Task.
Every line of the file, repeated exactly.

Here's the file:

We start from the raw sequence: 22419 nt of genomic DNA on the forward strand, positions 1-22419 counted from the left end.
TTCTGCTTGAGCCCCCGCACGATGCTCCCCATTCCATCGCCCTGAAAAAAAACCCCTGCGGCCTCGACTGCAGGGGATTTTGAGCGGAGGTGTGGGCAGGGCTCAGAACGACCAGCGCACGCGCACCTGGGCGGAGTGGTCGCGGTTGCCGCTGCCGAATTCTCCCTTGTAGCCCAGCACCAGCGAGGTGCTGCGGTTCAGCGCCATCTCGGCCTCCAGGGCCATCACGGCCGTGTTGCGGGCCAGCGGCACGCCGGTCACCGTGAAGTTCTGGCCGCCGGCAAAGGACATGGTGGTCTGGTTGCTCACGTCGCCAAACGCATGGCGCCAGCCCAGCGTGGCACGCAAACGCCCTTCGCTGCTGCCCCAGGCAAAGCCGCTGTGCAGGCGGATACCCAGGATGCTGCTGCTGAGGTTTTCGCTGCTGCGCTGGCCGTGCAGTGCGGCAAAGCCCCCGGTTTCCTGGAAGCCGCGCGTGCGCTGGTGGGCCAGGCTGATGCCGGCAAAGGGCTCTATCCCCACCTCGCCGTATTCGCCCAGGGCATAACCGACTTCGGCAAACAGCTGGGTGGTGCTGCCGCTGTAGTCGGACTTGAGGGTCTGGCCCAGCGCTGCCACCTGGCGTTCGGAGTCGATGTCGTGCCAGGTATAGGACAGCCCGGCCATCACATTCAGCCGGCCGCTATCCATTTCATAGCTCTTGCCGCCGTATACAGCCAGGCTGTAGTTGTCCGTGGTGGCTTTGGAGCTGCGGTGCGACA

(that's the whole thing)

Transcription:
We start from the raw sequence: 22419 nt of genomic DNA on the forward strand, positions 1-22419 counted from the left end.
TTCTGCTTGAGCCCCCGCACGATGCTCCCCATTCCATCGCCCTGAAAAAAAACCCCTGCGGCCTCGACTGCAGGGGATTTTGAGCGGAGGTGTGGGCAGGGCTCAGAACGACCAGCGCACGCGCACCTGGGCGGAGTGGTCGCGGTTGCCGCTGCCGAATTCTCCCTTGTAGCCCAGCACCAGCGAGGTGCTGCGGTTCAGCGCCATCTCGGCCTCCAGGGCCATCACGGCCGTGTTGCGGGCCAGCGGCACGCCGGTCACCGTGAAGTTCTGGCCGCCGGCAAAGGACATGGTGGTCTGGTTGCTCACGTCGCCAAACGCATGGCGCCAGCCCAGCGTGGCACGCAAACGCCCTTCGCTGCTGCCCCAGGCAAAGCCGCTGTGCAGGCGGATACCCAGGATGCTGCTGCTGAGGTTTTCGCTGCTGCGCTGGCCGTGCAGTGCGGCAAAGCCCCCGGTTTCCTGGAAGCCGCGCGTGCGCTGGTGGGCCAGGCTGATGCCGGCAAAGGGCTCTATCCCCACCTCGCCGTATTCGCCCAGGGCATAACCGACTTCGGCAAACAGCTGGGTGGTGCTGCCGCTGTAGTCGGACTTGAGGGTCTGGCCCAGCGCTGCCACCTGGCGTTCGGAGTCGATGTCGTGCCAGGTATAGGACAGCCCGGCCATCACATTCAGCCGGCCGCTATCCATTTCATAGCTCTTGCCGCCGTATACAGCCAGGCTGTAGTTGTCCGTGGTGGCTTTGGAGCTGCGGTGCGACA